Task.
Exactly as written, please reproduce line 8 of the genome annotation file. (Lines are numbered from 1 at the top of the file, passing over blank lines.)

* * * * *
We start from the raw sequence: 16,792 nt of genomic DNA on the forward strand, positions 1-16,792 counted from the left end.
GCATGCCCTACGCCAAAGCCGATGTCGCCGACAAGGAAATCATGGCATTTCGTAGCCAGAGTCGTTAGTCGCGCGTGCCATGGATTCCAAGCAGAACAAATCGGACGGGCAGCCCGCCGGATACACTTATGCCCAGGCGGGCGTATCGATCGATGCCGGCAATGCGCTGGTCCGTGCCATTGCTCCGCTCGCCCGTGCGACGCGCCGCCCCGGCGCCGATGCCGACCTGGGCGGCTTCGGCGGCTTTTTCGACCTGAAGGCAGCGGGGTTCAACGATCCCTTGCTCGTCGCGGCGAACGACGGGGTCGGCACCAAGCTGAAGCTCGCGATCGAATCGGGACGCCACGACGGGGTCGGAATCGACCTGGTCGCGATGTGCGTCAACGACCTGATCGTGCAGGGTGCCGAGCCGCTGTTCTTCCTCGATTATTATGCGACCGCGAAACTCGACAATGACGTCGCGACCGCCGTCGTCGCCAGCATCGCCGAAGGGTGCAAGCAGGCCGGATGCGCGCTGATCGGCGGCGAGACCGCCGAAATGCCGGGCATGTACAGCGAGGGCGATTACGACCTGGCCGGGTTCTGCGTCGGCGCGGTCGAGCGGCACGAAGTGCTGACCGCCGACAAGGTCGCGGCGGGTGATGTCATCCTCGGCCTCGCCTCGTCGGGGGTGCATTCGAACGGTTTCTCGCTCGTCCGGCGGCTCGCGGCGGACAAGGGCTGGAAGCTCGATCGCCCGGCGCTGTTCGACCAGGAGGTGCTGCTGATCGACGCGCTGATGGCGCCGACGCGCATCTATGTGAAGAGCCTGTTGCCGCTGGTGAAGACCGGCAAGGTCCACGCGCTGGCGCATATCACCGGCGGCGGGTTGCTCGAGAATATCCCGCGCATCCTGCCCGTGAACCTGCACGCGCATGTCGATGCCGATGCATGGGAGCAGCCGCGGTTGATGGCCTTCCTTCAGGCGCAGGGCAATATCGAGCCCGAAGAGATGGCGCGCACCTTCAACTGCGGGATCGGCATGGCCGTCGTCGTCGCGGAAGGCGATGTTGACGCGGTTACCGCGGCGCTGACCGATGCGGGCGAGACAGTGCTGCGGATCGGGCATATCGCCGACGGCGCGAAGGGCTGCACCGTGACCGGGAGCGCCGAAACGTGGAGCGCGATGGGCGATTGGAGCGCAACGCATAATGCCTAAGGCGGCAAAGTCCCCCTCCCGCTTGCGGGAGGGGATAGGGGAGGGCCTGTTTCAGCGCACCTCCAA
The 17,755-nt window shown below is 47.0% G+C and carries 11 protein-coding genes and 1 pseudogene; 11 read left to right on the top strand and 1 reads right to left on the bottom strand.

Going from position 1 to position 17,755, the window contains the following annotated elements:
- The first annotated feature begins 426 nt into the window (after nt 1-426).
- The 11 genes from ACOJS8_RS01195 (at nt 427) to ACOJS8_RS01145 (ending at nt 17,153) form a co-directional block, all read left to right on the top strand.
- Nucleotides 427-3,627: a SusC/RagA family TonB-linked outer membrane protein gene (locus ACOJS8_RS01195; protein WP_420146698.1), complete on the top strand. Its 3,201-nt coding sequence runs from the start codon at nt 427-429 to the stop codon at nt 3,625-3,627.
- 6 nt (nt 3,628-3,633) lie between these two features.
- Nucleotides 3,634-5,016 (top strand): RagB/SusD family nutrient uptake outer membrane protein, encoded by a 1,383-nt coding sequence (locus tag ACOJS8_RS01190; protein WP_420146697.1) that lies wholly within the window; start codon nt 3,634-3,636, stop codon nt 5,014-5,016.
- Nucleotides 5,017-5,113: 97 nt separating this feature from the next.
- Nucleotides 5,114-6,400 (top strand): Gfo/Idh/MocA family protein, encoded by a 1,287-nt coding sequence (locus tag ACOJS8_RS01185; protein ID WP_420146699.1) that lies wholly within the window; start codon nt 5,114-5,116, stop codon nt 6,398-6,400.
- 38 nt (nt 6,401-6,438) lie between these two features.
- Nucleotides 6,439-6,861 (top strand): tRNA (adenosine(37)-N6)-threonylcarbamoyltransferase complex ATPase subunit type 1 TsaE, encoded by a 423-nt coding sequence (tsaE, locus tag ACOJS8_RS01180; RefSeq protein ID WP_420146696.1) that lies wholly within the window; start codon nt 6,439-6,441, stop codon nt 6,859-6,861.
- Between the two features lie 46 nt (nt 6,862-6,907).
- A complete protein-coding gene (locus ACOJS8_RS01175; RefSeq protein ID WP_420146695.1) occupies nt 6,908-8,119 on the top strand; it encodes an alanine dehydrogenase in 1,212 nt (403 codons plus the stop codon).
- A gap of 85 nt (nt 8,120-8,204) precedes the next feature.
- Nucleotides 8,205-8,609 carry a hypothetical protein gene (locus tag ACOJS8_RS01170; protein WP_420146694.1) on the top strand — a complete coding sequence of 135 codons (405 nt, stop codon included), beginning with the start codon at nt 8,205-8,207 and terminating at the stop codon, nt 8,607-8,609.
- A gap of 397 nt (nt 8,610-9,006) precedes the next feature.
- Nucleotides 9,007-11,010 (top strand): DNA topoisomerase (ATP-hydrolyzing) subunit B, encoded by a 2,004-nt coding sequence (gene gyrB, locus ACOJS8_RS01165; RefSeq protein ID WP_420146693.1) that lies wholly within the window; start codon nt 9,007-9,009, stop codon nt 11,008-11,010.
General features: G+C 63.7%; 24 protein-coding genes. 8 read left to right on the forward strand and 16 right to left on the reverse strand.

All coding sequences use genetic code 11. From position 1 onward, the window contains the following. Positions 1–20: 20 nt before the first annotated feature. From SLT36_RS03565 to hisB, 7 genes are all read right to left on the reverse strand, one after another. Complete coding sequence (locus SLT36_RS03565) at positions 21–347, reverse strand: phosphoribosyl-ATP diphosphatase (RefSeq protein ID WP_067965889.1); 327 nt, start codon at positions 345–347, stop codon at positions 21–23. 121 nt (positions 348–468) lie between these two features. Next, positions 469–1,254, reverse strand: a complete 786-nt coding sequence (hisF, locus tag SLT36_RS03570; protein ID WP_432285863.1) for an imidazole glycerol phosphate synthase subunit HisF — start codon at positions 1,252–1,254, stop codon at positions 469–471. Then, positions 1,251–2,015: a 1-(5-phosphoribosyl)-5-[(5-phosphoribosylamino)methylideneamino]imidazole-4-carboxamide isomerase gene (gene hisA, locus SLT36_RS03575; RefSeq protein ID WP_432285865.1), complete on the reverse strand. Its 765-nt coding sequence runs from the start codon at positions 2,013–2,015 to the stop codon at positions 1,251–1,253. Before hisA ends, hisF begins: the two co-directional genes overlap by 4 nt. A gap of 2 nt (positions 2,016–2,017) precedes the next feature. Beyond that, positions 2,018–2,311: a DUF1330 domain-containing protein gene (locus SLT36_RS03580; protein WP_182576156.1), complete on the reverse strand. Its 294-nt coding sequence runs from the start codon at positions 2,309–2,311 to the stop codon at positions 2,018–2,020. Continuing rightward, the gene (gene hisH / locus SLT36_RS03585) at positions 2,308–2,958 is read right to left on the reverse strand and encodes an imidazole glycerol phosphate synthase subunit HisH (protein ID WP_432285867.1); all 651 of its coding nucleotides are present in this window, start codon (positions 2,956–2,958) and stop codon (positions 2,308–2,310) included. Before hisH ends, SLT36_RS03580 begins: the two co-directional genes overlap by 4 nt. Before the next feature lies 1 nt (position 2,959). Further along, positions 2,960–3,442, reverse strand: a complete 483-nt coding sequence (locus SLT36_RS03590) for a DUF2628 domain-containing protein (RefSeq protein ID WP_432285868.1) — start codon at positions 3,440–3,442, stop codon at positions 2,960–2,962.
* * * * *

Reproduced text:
- 6 nt (nt 3,628-3,633) lie between these two features.